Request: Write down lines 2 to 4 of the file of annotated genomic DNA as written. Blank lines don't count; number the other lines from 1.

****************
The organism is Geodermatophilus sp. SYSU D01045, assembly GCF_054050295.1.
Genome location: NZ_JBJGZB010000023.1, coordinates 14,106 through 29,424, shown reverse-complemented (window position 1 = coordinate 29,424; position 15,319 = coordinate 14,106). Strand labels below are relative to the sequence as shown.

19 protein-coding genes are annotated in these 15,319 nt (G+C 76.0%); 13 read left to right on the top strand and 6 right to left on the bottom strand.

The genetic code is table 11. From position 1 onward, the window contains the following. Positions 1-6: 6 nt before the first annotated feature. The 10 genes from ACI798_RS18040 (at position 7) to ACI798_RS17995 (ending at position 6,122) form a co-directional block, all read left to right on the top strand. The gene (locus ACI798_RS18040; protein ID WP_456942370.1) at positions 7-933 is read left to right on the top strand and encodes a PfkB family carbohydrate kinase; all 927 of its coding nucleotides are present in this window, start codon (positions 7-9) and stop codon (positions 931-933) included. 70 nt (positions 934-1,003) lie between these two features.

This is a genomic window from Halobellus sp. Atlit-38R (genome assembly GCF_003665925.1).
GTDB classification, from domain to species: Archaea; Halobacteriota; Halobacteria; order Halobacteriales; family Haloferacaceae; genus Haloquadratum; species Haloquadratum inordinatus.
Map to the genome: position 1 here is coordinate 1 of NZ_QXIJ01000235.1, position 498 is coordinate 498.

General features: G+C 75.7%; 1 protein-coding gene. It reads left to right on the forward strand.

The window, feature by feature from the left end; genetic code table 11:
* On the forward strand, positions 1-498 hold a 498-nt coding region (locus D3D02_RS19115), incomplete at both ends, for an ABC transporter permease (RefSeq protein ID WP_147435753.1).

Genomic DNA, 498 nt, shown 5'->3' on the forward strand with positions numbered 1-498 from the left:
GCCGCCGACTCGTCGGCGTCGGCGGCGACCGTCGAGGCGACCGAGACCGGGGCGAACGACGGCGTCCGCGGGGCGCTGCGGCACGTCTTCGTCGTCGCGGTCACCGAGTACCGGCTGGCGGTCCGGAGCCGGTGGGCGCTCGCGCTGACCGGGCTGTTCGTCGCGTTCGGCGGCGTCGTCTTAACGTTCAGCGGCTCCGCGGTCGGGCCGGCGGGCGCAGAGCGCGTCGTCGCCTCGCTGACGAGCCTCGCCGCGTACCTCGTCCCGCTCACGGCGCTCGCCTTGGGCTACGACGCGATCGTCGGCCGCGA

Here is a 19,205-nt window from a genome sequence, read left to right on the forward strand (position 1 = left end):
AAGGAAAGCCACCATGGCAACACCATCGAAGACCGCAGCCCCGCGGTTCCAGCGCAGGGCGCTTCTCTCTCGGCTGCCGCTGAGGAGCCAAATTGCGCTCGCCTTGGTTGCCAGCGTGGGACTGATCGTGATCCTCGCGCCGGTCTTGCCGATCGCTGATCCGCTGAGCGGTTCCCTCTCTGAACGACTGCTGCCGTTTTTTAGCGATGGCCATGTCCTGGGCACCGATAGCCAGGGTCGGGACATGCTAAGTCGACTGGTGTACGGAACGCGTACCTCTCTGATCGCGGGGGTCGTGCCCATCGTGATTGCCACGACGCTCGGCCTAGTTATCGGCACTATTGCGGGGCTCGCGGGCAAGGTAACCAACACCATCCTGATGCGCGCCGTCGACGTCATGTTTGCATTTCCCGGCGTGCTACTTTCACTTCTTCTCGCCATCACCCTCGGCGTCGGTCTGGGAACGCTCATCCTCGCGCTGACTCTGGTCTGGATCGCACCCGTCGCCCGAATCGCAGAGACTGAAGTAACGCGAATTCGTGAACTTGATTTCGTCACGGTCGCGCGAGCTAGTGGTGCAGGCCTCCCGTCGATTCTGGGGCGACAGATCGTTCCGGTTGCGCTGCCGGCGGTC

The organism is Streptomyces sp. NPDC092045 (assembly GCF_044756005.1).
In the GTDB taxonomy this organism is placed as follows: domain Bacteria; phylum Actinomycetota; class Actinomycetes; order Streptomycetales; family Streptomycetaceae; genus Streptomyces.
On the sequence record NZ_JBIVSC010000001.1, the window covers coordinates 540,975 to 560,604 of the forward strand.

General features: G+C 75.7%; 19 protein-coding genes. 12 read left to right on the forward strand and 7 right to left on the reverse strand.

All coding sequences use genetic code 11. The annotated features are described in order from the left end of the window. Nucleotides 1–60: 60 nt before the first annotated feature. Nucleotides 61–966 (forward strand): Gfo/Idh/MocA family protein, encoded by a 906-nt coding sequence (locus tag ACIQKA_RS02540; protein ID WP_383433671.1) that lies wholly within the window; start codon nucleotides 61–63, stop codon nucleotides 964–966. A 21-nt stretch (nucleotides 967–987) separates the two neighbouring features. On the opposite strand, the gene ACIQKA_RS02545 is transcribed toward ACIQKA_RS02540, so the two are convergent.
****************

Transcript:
Genome location: NZ_JBJGZB010000023.1, coordinates 14,106 through 29,424, shown reverse-complemented (window position 1 = coordinate 29,424; position 15,319 = coordinate 14,106). Strand labels below are relative to the sequence as shown.

19 protein-coding genes are annotated in these 15,319 nt (G+C 76.0%); 13 read left to right on the top strand and 6 right to left on the bottom strand.

The genetic code is table 11. From position 1 onward, the window contains the following. Positions 1-6: 6 nt before the first annotated feature. The 10 genes from ACI798_RS18040 (at position 7) to ACI798_RS17995 (ending at position 6,122) form a co-directional block, all read left to right on the top strand. The gene (locus ACI798_RS18040; protein ID WP_456942370.1) at positions 7-933 is read left to right on the top strand and encodes a PfkB family carbohydrate kinase; all 927 of its coding nucleotides are present in this window, start codon (positions 7-9) and stop codon (positions 931-933) included. 70 nt (positions 934-1,003) lie between these two features.